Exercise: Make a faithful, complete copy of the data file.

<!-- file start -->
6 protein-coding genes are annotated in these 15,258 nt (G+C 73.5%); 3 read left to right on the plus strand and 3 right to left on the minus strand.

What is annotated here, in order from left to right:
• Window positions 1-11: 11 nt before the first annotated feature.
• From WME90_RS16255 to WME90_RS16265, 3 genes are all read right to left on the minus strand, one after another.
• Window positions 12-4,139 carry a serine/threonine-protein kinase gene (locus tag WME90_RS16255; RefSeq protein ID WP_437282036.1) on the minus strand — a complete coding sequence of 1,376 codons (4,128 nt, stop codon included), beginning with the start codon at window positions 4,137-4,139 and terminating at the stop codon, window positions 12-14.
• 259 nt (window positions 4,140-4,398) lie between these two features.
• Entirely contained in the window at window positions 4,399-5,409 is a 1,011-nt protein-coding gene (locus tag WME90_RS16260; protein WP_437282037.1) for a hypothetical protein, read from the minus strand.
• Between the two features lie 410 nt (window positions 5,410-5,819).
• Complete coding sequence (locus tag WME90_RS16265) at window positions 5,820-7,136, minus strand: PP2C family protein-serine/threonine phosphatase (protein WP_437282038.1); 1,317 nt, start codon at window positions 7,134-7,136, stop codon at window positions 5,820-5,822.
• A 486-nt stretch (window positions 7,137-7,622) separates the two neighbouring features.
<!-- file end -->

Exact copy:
6 protein-coding genes are annotated in these 15,258 nt (G+C 73.5%); 3 read left to right on the plus strand and 3 right to left on the minus strand.

What is annotated here, in order from left to right:
• Window positions 1-11: 11 nt before the first annotated feature.
• From WME90_RS16255 to WME90_RS16265, 3 genes are all read right to left on the minus strand, one after another.
• Window positions 12-4,139 carry a serine/threonine-protein kinase gene (locus tag WME90_RS16255; RefSeq protein ID WP_437282036.1) on the minus strand — a complete coding sequence of 1,376 codons (4,128 nt, stop codon included), beginning with the start codon at window positions 4,137-4,139 and terminating at the stop codon, window positions 12-14.
• 259 nt (window positions 4,140-4,398) lie between these two features.
• Entirely contained in the window at window positions 4,399-5,409 is a 1,011-nt protein-coding gene (locus tag WME90_RS16260; protein WP_437282037.1) for a hypothetical protein, read from the minus strand.
• Between the two features lie 410 nt (window positions 5,410-5,819).
• Complete coding sequence (locus tag WME90_RS16265) at window positions 5,820-7,136, minus strand: PP2C family protein-serine/threonine phosphatase (protein WP_437282038.1); 1,317 nt, start codon at window positions 7,134-7,136, stop codon at window positions 5,820-5,822.
• A 486-nt stretch (window positions 7,137-7,622) separates the two neighbouring features.